Travel and leisure fraud is on the rise — here's how to protect yourself
Just as provinces and travel plans are opening up, fraudsters are buzzing around like mosquitos. Learn how to swat them down flat so they don't ruin your much deserved getaways and entertainment plans this season.
According to a recent report from TransUnion, there's good news when it comes to online scams. Canadians are paying attention to their online activity, and the rate of digital fraud originating in our country decreased in the first quarter of 2022, with suspected online attempts declining by 40.6% from the same quarter last year, inline with the global decrease of 22.6%.
However, fraudsters have pivoted and sectors like travel and leisure are being actively targeted.
Scammers cashing in on our adventures
Patrick Boudreau, Head of Identity Management and Fraud Solutions at TransUnion Canada, points out the increase in digital fraud in the travel and leisure sector can be attributed to the economy moving back to pre-pandemic levels, specifically in the travel industry. “Canadians started to get more comfortable with the idea of traveling again, and fraudsters caught on and directed their attention towards the activity spike in this sector."
How to protect yourself
“Canadians planning to travel in the future can take a number of precautions to protect themselves from fraudsters, including ensuring that they are only providing banking information to legitimate websites and businesses," says Boudreau.
He adds: “Consumers can take steps to protect themselves through credit monitoring, frequently changing passwords, and notifying lenders and organizations whenever they suspect fraud or see suspicious activity."
Consider these steps this summer to help protect your hard-earned dollars, as well as your credit and identity, from fraudsters:
- Never click social media or advertising links that ask for your financial or personal information. Go to the website directly and look for the lock icon on your browser bar, ensuring it's a secure site.
- Check your credit score regularly or consider credit monitor services.
- Pay with your credit or debit card whenever possible. If a vendor doesn't accept a credit or debit card that offers purchase protection, keep in mind you have no recourse to recoup your purchase if it goes sour.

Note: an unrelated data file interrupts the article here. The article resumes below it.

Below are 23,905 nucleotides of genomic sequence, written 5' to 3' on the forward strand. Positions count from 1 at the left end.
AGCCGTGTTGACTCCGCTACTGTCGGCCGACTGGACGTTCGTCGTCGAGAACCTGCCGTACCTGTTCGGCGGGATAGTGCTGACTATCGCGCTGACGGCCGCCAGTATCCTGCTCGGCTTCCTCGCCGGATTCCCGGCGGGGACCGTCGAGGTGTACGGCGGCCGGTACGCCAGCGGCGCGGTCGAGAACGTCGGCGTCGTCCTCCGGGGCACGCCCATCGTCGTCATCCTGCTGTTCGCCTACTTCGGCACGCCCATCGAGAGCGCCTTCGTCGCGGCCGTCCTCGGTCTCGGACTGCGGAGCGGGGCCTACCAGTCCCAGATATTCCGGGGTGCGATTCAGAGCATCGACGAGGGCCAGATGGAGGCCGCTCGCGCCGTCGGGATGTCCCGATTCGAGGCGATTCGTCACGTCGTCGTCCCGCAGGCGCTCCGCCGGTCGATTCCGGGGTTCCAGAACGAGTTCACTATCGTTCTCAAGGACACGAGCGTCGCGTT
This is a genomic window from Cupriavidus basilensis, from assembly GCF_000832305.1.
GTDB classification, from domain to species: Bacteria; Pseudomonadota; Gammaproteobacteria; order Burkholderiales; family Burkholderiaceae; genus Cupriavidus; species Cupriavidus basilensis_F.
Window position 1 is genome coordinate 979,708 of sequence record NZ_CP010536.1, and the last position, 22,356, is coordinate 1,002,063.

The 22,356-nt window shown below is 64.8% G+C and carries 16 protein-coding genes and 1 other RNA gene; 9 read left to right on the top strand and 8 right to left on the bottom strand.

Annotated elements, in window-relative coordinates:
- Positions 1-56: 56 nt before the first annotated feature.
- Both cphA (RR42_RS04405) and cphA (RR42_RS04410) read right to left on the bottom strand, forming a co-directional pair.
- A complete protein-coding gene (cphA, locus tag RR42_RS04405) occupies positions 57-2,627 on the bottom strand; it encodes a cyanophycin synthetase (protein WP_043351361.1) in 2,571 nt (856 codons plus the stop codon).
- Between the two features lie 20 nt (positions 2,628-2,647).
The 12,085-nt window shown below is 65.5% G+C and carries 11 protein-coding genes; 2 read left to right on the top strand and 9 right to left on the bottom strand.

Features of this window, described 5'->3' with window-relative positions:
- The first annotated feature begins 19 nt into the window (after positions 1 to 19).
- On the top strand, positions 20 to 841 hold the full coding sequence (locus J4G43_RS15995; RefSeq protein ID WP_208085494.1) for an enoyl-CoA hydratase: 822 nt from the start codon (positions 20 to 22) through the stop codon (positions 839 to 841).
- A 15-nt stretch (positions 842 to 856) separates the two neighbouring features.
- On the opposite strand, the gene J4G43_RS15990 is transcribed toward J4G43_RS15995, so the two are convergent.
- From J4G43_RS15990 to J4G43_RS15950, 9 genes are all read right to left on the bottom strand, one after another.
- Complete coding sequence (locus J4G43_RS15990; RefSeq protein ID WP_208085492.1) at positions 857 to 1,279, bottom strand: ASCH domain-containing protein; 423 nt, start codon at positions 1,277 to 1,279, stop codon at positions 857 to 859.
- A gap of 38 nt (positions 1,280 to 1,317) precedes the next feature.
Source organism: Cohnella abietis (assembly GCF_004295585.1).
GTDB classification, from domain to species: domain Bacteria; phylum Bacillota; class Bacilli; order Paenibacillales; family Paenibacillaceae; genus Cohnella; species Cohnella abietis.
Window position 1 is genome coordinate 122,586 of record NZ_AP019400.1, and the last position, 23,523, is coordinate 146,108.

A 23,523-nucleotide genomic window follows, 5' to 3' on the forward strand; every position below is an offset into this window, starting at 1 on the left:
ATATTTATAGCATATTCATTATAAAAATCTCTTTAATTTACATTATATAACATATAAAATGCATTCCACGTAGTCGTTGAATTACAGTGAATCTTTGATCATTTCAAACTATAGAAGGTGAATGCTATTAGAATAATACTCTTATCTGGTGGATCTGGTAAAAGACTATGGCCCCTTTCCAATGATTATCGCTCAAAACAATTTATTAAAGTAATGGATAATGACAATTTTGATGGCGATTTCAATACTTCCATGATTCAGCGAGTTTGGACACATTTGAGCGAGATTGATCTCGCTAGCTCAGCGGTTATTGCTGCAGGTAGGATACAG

- Check your bank and credit card statements, whether you receive them digitally or in the mail. If you find a fraudulent purchase, notify your financial institution immediately. And remember, most banks require you to report within 30 days but it could vary by bank so check beforehand. If you do so past then, you may be on the hook.
- Change your passwords often, especially if you suspect suspicious activity.
- Never write down passwords and shred documents that contact personal information such as name, address, and social insurance number (SIN).
- Set up security alerts such as withdrawal alerts, debit alerts, balance alerts
- Thinking of renting a cottage in Muskoka from an ad? Before you send a payment, make sure to check that it's a legitimate property. Fake offers and pictures may look like the real thing, but you don't want a shocking surprise when you arrive at a vacation property that doesn't exist. Look for sites like Airbnb, Vrbo, Marriott home & villa rentals and other companies that have vetted vendors. They have guidelines for getting your money back, if you don't receive what you've been promised.
- When purchasing concert tickets online, look for reputable resellers and again, use your credit or debit card for extra protection. Hint: you can check to see if the tickets are real by contacting the venue ticket office.
Be safe and enjoy your next holiday
Boudreau adds: “All Canadian consumers can access their [credit history], request updates, and add or modify a potential fraud warning online, free of charge, at ocs.transunion.ca."